Also sniffing around is a strange dude called Michael Schleisser (Jamie Bartlett) who works with dangerous animals. He doesn’t really have much going on apart from a deep fascination for the shark and attempts to go out on Cap’s tiny boat to see if he can catch it. As one does. He’s really dislikable and has an air of the guy who captured King Kong to me. He’s definitely not that into animal welfare and in it for himself.

“Oooooh he’s a biggun!”

Alex and Cap tell Schleisser his plan, to somehow ensnare the shark in a net and get dragged along by it until it tires itself to death, is rubbish but he’s having none of it. The shark must hear them talking and get fucked off as he jumps out of the water and tries to bite Captain.

There’s a final Jaws-esque show down between shark and human men, and I’m going to let you see how that turns out.


What becomes of pretty Alex? Does Schleisser rightly so get eaten by our big fishy friend? Will Alice and Stanley make it down the aisle after all this drama is over, or will a place open up by Alice’s side?

And what of the shark, whose only real crime is being a shark and going with its animal instincts?

My Thoughts:

Way more thrilling and entertaining than expected. It’s cheesy of course but the period setting lends it some class. It’s very reminiscent of a certain Spielberg directed shark movie but that’s because the film is based on the true-events that also inspired Jaws so you can’t blame it for that.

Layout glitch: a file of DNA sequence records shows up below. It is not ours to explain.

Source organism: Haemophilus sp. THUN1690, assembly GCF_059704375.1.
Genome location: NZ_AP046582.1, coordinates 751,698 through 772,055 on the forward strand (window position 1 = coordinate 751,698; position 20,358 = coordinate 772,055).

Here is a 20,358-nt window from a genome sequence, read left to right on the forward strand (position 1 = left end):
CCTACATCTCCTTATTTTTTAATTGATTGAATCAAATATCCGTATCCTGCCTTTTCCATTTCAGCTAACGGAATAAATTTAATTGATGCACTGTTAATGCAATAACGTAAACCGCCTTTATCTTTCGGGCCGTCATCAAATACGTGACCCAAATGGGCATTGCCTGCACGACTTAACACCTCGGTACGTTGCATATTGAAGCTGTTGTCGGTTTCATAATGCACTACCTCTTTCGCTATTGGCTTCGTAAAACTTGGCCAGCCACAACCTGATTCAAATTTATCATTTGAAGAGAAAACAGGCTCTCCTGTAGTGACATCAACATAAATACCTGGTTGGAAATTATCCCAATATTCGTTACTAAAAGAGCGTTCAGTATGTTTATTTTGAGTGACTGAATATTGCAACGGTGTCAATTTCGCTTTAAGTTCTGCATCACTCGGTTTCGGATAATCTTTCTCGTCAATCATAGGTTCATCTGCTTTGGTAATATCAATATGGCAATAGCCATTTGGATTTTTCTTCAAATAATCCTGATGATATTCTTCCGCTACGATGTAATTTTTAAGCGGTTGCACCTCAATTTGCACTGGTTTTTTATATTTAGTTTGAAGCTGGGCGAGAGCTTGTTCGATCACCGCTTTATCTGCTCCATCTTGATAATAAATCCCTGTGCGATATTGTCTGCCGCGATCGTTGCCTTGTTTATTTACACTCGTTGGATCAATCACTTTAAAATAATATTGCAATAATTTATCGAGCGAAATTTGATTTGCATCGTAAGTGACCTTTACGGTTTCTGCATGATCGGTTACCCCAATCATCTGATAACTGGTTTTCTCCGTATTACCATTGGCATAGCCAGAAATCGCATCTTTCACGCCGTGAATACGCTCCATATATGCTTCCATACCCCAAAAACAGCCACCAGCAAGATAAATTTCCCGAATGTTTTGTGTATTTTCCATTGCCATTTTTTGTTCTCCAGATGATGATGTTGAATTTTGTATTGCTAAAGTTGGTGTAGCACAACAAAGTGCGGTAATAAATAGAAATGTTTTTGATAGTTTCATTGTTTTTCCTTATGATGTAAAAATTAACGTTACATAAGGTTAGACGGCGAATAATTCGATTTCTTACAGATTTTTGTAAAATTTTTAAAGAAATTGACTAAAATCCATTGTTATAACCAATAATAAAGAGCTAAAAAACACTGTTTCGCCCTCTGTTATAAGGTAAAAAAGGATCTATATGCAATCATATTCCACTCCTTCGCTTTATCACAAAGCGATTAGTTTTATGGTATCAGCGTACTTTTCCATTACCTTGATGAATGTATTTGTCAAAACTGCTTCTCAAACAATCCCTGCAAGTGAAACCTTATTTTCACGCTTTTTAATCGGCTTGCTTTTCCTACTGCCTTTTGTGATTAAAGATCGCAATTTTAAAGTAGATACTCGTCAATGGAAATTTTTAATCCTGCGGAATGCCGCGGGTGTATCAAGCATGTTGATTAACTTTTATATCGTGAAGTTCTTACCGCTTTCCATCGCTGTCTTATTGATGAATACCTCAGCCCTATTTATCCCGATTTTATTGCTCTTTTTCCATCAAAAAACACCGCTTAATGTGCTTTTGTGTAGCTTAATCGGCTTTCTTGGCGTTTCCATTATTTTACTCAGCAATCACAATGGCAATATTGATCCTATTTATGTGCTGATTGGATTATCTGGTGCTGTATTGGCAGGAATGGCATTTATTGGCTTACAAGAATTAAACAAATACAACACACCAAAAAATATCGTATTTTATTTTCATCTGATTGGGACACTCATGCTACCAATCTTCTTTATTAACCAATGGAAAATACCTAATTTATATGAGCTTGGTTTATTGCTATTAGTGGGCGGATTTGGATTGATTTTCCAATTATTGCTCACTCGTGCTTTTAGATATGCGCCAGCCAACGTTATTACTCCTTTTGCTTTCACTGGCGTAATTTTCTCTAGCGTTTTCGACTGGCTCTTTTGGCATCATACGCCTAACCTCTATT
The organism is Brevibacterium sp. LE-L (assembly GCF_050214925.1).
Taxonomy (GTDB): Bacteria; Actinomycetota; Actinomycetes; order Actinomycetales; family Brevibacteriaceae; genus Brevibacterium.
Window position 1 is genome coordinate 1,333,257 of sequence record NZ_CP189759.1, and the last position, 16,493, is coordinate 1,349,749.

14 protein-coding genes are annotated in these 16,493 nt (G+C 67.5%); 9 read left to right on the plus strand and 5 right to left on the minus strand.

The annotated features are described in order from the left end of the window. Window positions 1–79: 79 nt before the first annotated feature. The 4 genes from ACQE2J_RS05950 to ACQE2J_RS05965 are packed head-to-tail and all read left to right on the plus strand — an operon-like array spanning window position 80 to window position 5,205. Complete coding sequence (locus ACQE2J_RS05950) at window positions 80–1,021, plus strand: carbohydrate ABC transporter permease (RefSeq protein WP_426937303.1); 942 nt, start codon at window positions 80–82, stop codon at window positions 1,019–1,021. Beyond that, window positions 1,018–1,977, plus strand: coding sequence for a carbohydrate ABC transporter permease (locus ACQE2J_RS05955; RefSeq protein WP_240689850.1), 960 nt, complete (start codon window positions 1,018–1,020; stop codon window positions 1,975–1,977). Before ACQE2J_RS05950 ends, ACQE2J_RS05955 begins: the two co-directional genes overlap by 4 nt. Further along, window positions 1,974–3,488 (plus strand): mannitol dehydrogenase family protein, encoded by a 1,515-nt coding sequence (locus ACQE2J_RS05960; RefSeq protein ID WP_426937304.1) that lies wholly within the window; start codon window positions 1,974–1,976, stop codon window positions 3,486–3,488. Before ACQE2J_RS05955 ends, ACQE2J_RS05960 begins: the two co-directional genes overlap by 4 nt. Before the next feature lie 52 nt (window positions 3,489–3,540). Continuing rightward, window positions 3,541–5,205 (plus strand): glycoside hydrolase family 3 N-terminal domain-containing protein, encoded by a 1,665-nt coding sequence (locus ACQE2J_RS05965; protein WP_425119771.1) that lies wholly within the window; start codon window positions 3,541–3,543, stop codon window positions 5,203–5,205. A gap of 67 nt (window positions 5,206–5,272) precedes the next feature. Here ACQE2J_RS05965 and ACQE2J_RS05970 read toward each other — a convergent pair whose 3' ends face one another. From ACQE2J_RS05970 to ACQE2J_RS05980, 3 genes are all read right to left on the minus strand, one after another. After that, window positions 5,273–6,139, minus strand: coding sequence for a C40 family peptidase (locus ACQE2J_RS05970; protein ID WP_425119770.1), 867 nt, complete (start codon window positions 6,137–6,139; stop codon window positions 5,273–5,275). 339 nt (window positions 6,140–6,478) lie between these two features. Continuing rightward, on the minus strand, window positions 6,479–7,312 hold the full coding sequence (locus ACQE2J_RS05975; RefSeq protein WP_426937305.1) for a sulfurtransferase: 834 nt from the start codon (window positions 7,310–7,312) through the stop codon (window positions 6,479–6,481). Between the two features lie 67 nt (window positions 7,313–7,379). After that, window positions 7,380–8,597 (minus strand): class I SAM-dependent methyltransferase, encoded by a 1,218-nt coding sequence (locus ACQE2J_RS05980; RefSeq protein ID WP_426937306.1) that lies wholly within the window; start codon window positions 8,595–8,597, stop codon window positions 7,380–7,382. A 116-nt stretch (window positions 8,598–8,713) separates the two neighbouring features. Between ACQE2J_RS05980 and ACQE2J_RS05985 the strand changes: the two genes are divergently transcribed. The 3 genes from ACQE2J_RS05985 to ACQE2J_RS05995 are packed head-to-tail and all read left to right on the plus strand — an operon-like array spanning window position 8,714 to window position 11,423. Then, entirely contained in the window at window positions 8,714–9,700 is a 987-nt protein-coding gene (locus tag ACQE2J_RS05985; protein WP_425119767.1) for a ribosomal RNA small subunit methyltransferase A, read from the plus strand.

Shots beneath the surface of the sea are very Jaws-y and tense though this film lacks the horror element that made Jaws so amazing. You do actually care for some of the victims which helps and I have to say the fact you don’t see the shark for a good while helps the build up.

Some of those characters are so dumb though and none of the female characters really get a look in. Alice is a very 2D, decorative prop (and I say prop because she’s only there to add a subtle tension between the two best friends). It’s like one big fisherman’s club up in this joint. Also, when an experienced fisherman/lifeguard tells you to stay on dry land, STAY ON DRY LAND!

My Rating: 3/5. A TV movie that feels like a TV movie but like, a goodish one.

Did Jill circle this movie with interest or was it nothing but chum to her? Find out here.


Stung (Film) Review

STUNG-POSTER-RED-R1I had a harder time than necessary choosing a film this week and only because I placed so much pressure on myself.

We were going to do High School Movies Month but that didn’t work out (long boring story), so we’ve gone instead with Plan B, which actually fits our new theme rather well: B Movies.

Remember both Jill and I complaining that our choices recently have been too good? Well, we have been doing that and both welcomed the return of some signature snarking, a skill Jill certainly excels at (for films mostly, I can’t speak for the rest of life).

So enter the bad movie line-up. I was going to go with Sharknado (2013) but thought that seemed too obvious for my first choice, so you get this instead.

*Spoilers* as always.

Stung (2015)

Director: Benni Diez
Stars: Matt O’Leary, Jessica Cook, Lance Henriksen, Clifton Collins Jr.

IMDB Synopsis: A fancy garden party turns into upper class prey when a colony of killer wasps mutates into foot tall predators.

My Review:

First up, I love a Creature Feature. The zanier the better as far as I’m concerned, and this bonkers sounding movie has been on my list for ages. But was it worth the wait and did it leave a lasting impression (AKA sting) though? Let’s find out!

Julia has started her own catering business and is understandably keen for her first ‘gig’, a fancy garden party, to go off without a hitch. Nerves make her pretty snippy when it comes to her only other employee, goofy Paul. I think there’s some dialogue at the beginning about her having just lost her father which turns out not to have much bearing on anything, so I’ll assume it’s to give her some depth (uh-huh).